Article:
Special Report

Ailing airlines: Victim of the government’s meddling hand

Ailing airlines: Victim of the government’s meddling hand

By now, almost every industry analyst has begun to write-off Jet Airways. Jet had big dreams. It had benefitted from many favourable government policy decisions – right from being granted favourable slots to having a policy crafted by the government which allowed its vessels to fly overseas.

But then, like so many industries which were once backed by government favours and largesse, Jet also fell.  A similar fate could afflict Air India as well. It remains the biggest beneficiary of government largesse. It should have been privatised or even closed down long ago. Yet it survives, burdening taxpayers with more write-offs. That could be because it would not have suited the privileged.

Ministers get upgraded to first class automatically without having to pay for it. Ditto for senior government officials and select national award winners. Such benefits would not have automatically been extended to them by private airlines. The payment terms would have been more transparent.

And yes, occasionally, you have the unsavoury incident of an award winner flying executive class after paying economy class fares, yet billing clients’ business class fares for reimbursement. And you also have elected representatives beating up airline crew (and breaking their spectacles) without even being jailed for violence – a cognisable offence. Such opportunities too might have been denied by private airlines.

The price at which planes were bought, the manner in which ministers were not even charge-sheeted, even though there was court documentation overseas of bribes being paid to the aviation minister, were matters that successive government have sought to overlook – unless of course political considerations demand that the person be called a crook, and media hype against him orchestrated accordingly.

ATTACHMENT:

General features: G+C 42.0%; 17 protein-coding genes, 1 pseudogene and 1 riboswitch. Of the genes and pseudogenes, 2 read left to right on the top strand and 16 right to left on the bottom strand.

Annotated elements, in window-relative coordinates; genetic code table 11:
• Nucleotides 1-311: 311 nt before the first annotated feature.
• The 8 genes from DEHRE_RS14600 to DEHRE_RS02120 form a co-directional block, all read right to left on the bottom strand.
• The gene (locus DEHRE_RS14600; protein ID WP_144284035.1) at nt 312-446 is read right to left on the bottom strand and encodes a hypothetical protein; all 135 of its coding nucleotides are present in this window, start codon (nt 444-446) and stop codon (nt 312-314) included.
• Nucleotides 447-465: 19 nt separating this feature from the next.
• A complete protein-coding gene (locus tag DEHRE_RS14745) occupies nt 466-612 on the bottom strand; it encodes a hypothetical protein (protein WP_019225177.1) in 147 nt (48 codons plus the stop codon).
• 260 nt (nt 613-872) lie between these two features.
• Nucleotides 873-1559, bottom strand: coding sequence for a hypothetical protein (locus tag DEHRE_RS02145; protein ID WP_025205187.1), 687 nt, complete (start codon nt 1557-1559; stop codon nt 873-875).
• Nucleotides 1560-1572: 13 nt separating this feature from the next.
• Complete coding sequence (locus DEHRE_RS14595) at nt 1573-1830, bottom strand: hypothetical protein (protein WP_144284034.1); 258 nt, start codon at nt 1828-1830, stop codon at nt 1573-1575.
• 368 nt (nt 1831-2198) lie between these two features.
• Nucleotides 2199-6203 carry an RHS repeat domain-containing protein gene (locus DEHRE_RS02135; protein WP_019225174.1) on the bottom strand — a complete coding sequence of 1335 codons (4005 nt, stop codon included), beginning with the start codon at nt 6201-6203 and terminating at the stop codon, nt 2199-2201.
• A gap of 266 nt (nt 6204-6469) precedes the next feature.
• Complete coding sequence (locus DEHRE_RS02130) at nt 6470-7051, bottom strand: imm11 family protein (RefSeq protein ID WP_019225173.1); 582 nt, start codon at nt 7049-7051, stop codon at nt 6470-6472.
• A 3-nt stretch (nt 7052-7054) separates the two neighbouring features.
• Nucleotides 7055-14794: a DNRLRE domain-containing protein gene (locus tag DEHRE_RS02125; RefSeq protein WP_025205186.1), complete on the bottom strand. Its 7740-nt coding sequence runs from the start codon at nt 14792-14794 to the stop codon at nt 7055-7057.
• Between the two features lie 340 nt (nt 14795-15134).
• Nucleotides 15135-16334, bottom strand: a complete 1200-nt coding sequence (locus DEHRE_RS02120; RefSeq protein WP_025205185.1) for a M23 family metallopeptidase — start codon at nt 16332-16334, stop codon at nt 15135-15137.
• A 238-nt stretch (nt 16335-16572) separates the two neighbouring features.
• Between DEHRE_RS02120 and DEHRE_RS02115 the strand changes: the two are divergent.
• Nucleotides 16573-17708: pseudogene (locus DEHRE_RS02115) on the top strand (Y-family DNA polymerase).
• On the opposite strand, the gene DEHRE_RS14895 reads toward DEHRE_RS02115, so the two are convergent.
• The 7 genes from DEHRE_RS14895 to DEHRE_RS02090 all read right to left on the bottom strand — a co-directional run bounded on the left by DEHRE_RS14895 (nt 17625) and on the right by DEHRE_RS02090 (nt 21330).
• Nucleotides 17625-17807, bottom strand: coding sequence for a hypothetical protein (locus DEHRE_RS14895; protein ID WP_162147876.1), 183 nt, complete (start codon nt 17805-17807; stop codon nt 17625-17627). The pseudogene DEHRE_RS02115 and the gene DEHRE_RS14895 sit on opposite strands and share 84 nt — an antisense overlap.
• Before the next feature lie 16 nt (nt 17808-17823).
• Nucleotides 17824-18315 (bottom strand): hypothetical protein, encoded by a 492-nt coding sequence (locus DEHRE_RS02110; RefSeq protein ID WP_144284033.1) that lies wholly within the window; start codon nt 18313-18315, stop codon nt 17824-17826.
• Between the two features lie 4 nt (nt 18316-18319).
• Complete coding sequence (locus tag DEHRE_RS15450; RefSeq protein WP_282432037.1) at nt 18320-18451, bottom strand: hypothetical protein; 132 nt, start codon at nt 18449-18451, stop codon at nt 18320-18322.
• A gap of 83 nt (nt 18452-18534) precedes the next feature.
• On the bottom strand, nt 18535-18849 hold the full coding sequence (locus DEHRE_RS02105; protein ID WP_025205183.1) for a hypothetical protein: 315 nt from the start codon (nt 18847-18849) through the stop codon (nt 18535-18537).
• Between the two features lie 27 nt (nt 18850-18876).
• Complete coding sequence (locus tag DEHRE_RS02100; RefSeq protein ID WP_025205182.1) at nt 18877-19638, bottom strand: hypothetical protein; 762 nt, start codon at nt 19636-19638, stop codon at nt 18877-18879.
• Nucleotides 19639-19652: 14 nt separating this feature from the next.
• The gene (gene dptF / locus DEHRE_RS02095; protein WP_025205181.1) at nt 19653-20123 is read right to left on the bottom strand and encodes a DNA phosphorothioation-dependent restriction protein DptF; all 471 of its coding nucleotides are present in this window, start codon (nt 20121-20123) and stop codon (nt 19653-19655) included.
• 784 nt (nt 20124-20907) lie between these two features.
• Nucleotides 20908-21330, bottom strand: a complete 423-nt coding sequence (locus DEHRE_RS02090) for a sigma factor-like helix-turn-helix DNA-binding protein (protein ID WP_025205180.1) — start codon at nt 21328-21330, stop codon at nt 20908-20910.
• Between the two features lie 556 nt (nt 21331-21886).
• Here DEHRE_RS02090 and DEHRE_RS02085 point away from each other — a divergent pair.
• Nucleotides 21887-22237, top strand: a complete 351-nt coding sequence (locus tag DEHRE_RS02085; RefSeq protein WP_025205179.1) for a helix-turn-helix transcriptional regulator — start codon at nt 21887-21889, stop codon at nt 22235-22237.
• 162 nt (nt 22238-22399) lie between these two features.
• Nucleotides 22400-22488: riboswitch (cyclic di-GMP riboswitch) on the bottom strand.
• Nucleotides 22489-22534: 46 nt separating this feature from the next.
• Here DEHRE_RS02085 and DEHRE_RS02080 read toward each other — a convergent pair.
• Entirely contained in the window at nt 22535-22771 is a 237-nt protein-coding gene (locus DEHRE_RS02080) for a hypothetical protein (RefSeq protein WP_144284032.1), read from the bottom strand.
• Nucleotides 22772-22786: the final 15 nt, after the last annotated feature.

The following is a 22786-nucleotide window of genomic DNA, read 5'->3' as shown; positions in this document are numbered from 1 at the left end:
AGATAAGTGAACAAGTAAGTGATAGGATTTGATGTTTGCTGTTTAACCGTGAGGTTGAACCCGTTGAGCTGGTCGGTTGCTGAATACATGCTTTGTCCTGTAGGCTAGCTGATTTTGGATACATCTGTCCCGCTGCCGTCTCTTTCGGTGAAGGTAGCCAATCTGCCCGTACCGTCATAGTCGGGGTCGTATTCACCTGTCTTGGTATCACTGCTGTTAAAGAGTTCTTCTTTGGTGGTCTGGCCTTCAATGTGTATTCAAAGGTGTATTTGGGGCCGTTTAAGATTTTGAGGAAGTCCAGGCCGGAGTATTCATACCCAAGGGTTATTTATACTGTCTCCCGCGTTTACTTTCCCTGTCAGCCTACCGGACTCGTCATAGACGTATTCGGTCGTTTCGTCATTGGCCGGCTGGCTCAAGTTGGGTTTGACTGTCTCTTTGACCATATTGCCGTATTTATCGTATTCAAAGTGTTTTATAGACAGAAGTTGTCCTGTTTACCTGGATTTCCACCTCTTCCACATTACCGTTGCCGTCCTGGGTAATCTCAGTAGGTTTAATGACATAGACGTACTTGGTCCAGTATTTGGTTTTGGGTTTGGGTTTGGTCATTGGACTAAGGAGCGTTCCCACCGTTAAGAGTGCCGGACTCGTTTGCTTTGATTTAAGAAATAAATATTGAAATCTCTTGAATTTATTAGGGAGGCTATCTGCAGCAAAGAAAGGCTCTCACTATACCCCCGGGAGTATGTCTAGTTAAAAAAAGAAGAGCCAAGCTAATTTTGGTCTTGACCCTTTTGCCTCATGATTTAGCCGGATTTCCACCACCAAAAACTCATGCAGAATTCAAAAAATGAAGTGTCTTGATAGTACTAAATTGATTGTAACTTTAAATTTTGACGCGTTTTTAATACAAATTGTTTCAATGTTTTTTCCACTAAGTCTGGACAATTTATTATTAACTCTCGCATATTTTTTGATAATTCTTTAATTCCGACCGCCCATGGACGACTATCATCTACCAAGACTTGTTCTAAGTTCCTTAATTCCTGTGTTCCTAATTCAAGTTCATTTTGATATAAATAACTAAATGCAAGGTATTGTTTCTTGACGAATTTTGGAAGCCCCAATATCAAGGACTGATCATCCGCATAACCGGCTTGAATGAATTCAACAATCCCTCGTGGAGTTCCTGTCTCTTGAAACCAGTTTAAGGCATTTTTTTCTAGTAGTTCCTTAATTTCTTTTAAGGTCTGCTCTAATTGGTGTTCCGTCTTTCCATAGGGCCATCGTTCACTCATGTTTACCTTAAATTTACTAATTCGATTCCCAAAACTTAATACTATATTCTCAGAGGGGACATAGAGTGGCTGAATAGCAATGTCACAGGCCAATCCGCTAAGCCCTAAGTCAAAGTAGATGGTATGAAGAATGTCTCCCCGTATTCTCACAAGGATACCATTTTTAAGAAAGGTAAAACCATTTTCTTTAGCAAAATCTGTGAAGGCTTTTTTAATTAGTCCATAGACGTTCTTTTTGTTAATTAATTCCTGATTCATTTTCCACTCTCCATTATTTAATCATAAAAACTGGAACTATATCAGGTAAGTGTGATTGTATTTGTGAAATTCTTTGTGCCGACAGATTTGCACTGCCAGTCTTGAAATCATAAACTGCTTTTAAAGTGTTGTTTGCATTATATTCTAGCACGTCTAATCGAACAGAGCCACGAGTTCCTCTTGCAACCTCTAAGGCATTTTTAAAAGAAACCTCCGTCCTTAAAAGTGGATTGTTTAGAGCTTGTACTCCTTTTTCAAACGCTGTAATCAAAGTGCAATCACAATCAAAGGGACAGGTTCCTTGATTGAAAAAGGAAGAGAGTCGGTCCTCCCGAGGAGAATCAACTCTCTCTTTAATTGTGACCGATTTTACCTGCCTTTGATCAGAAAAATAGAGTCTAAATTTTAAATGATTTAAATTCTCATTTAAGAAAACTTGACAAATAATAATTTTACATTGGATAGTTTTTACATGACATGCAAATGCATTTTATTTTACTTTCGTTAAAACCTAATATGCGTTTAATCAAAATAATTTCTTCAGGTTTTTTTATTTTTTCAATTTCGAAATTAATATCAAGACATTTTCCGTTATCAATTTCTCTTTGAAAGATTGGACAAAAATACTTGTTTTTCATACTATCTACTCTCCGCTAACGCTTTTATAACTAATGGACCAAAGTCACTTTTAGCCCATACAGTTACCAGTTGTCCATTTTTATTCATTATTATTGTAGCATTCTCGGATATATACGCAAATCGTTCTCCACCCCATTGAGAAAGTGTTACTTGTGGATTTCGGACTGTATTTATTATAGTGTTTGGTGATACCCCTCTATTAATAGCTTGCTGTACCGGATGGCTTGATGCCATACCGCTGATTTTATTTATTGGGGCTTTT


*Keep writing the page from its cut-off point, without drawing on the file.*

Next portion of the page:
In fact, the airline industry in India remains one sector where the heavy hand of the government is constantly visible – right from granting licences, to framing policy, to even granting bank loans. When an airline does fold up, eventually, it could mean that the promoter has fallen out of favour – politically.

Logically speaking, neither Kingfisher nor Jet should have faded into the sunset. They were favoured airlines. They got more money from banks than warranted. That is how Kingfisher and Jet could notch up outstanding over Rs 5,000 crore and 8,000 crores respectively.

Someone twisted the arms of bankers without any written orders. Somehow, when the airline promoters fell out of favour, the bankers were left holding the sack. And – as always – the common man will eventually pay the price through higher bank charges and additional taxes. Did someone talk of transparency and ease of doing business?

Look at the table alongside. There was growth in passenger traffic – both domestic and international. Airlines don’t normally fail when demand growth is strong. Yet, it happened in India. One factor could be the way the government chose to price aviation turbine fuel (ATF).

As a CARE Rating report points out, during FY 2019, the price of crude oil decreased “by 7.3% whereas the price of ATF during the same period has gone up by 3%.

This clearly indicates the entire benefit of reduction in crude prices is not passed on to the industry even though an increase in prices is more dynamic. This despite the Government reducing excise duty on ATF by 3% from 14% to 11% in November 2018.”

The table shows how ATF globally was much cheaper than ATF in India. So flying overseas would allow an airline to purchase ATF at cheaper prices. That could lower costs for some routes. Logically, therefore, airlines flying overseas should have made more money. But Jet obviously didn’t.

Was it because the political price for this favour became too high? Maybe, forensic examination of Jet Airways’ books will reveal some details. But it is best not to count on it. The ways in which governments make disclosures are usually strange and mysterious.

That is why CARE Ratings’ recommendation is important, “There is an urgent need to address this difference in the price of ATF for domestic and international airlines as it gives an advantage to international airlines.” Sadly, even a government that called itself nationalistic, could not even the pitch in favour of domestic airlines! This could happen to domestic coastal shipping too (http://www.asiaco nverge .com/2018/10/indian-shipping-grows-overseas-not-in-india/).

So what does the future hold out for the remaining airline survivors? A lot will depend on whether the new government continues to create policies that favour select airlines. Logically speaking, the reduced competition – thanks to Jet Airways’ demise – could translate into improved airfares.

That could mean better profits. But then logically speaking increased passenger traffic should not have allowed Jet Airways or Kingfisher to collapse. Logic does not always work with the airline industry in India. The heavy hand of the government is always visible.

The writer is consulting editor with FPJ.

 



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